When people talk about formal versus informal learning, or training versus instruction, or similar after-the-conference-but-still-in-the-bar topics, I tend to watch for hidden discriminations–clusters of things that are different, tucked into a conceptual container and wrapped in paper that says “generalization.”
Take “learning a language,” about as good an example of a complex skill as you could find. What do you mean by “learning?” In fact, to me there’s a curious time-travel aspect to it: someone who’s learning a language clearly has a way to go; someone who’s learned a language is evidently a skilled user — but how did she get from the one state to the other?
When linguists get together, of course, they ask, “What do you mean by ‘language?'” Or maybe they don’t, because most of them know about Max Weinreich, the linguist, who said:
אַ שפראַך איז אַ דיאַלעקט מיט אַן אַרמײ און פֿלאָ
A shprakh iz a diyalekt mit an armey un a flot.
(A language is a dialect with an army and a navy.)
(I did come across a variation: a language is a dialect with a missionary.)
To me the relevant point is that, at least for adults, it’s the learner who decides what a language is, and who (probably with help) decides on what learning means. It might be the learner accepts the definition of other people, like the language program in a college. Or he may have a more pragmatic definition, like “get a job in Norway,” and uses that to help him choose what learning Norwegian means (reading, writing, and speaking it well enough to earn a living).
I’ve been mulling this over in terms of my own efforts to be more fluent in French. And like “learning” and “language,” “French” is a covert discrimination. Despite the eye-rolling that most Americans like to do when (once every six years or so) they think of l’Académie française, millions of people worldwide who are effectively if not officially part of La Francophonie don’t lose sleep over whether le week-end is in l’Académie’s dictionary.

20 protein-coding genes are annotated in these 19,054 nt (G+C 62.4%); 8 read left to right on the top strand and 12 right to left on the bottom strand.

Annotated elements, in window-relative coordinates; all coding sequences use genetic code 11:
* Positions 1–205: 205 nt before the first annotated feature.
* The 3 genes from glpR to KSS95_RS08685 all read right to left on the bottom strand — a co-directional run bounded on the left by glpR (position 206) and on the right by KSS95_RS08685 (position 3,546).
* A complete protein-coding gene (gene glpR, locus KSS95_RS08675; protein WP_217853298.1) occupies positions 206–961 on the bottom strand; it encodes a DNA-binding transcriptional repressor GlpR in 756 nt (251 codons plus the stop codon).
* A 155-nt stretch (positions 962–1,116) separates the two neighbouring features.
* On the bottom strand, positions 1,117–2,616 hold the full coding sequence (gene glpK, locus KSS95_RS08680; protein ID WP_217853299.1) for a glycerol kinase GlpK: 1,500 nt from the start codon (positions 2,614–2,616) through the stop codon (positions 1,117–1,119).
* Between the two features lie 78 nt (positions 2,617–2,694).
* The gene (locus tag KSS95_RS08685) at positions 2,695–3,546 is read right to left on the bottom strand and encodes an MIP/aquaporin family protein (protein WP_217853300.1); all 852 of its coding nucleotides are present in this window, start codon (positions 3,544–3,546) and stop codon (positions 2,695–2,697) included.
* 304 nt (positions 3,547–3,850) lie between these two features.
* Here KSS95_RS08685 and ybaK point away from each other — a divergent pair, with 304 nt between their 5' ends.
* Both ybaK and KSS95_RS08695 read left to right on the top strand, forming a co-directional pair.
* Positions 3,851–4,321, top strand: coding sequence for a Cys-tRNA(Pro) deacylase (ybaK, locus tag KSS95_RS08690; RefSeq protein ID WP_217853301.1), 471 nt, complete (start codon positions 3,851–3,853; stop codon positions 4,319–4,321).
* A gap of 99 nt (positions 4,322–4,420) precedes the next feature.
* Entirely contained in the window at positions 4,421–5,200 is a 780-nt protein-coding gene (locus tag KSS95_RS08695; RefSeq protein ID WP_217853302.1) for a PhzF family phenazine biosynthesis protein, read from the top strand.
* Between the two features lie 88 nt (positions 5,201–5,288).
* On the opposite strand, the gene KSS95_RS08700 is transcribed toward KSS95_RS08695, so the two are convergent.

There are the Acadiens, for instance, scattered over North America. The singer Zachary Richard gave a stirring performance of his song Réveille at an Acadien festival in New Brunswick a few years ago. I wrote about it and included an English translation of the lyrics here on my French-language blog, though I want to highlight what he said in his introduction:
I appeal for help on behalf of the Acadiens of Louisiana. We have fallen off the cliff, but we have not yet struck the ground. The next generation in Louisiana will probably be the first in two hundred years not to speak French, or to understand that preserving the French language does not mean preventing the assimilation of Anglo-American words into our vocabulary — but preventing the assimilation of the French-speaking community on the border.
So what are they doing to (better) learn their language? This video is in French; it describes efforts by Louisianans, especially those who identify as Acadien, to preserve or recover their language. The first three minutes talk about people who meet weekly, for an hour, to speak only in French.